Bath Half Marathon

So having done Silverstone half marathon last year in preparation for Manchester I wanted another big race experience for London. A friend mentioned Bath Half so I signed up too, well after I choked at the entry fee first! Now I know I’m used to local club race prices but £40 for a half marathon seems mad to me but this now seems to be the normal for the big events.

I decided to make it a worthwhile trip so evolved it into a family weekend getaway too. I booked a hotel just outside Bath (because I forgot to book early) and headed up after the boys had finished school on Friday. On the Saturday we drove in, had a look around and took the boys to the Romans Baths Museum. It’s certainly a beautiful and interesting place to visit even if you’re not running!

I was under strict instructions by the boys to be back to the hotel for 7pm so I can be well rested for the next day….this obviously had nothing to do with Saturday Night Takeaway starting at that exact time too!!

A car load of Harriers were coming up on the day and it was nice to see there messages of just leaving, Gary where are you, I’m getting anxious, whilst I merrily made my way down to breakfast.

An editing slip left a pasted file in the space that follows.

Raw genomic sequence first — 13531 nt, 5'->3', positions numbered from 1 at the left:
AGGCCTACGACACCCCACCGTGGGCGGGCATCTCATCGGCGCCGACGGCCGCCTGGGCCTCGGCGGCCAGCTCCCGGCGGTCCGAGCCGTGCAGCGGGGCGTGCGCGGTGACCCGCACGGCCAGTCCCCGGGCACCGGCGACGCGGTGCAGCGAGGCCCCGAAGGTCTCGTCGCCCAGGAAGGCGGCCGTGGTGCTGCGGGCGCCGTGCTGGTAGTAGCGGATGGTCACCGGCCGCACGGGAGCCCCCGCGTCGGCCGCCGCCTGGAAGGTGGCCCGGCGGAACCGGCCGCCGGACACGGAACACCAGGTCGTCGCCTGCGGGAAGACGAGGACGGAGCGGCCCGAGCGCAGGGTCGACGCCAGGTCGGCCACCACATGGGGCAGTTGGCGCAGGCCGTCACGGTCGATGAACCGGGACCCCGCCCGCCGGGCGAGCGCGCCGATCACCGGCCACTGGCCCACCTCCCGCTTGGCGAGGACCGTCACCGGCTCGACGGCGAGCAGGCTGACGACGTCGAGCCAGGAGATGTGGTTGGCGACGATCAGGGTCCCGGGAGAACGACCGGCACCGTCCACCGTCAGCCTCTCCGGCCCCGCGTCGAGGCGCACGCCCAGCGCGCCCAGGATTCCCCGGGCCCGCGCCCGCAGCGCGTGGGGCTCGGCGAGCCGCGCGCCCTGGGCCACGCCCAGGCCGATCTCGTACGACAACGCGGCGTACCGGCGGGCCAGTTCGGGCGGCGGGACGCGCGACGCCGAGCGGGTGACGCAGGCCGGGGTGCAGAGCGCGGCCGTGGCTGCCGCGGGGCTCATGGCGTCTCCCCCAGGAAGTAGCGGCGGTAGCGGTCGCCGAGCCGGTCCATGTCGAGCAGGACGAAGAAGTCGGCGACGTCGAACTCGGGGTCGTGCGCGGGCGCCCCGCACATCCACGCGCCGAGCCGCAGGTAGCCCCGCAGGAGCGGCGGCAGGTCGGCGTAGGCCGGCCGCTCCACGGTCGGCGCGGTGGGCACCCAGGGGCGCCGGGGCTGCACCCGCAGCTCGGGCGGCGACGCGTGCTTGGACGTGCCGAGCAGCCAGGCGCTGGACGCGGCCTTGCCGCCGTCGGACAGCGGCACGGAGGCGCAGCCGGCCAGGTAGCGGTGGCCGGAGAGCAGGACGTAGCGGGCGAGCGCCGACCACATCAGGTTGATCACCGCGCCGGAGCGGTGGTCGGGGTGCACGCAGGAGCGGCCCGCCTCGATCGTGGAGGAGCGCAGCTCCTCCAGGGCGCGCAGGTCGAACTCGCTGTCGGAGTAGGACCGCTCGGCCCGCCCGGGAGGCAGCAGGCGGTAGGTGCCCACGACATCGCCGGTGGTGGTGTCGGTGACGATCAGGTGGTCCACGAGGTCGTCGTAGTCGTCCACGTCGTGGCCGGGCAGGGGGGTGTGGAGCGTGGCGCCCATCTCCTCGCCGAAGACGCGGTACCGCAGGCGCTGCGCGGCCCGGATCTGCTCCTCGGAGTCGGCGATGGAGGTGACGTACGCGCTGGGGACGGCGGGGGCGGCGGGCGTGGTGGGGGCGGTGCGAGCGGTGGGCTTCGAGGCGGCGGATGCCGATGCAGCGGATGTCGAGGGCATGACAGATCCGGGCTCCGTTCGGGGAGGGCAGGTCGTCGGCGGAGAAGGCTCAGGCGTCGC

We caught a train into Bath too avoid the stress of traffic and parking. We split up on arrival with the wife and boys heading off towards mile 3 to find a good spot.

After visiting the toilet once more I jogged down to the start area as a warm up. I went the long way to fit in a mile and joined my pen. I did a few drills in the pen and had a little stretch. 

Once we were set off it was quite comfortable with pace slowly increasing until we hit the first corner. I was on the inside and got pinned in and had to reduced to walking. Now bear in mind I was very close to the front this obviously only got worse. Once I got round the corner I was able to find my stride again and just looked for pockets of space. Once we got too mile 1 (6:11 /mi) it began to settle down.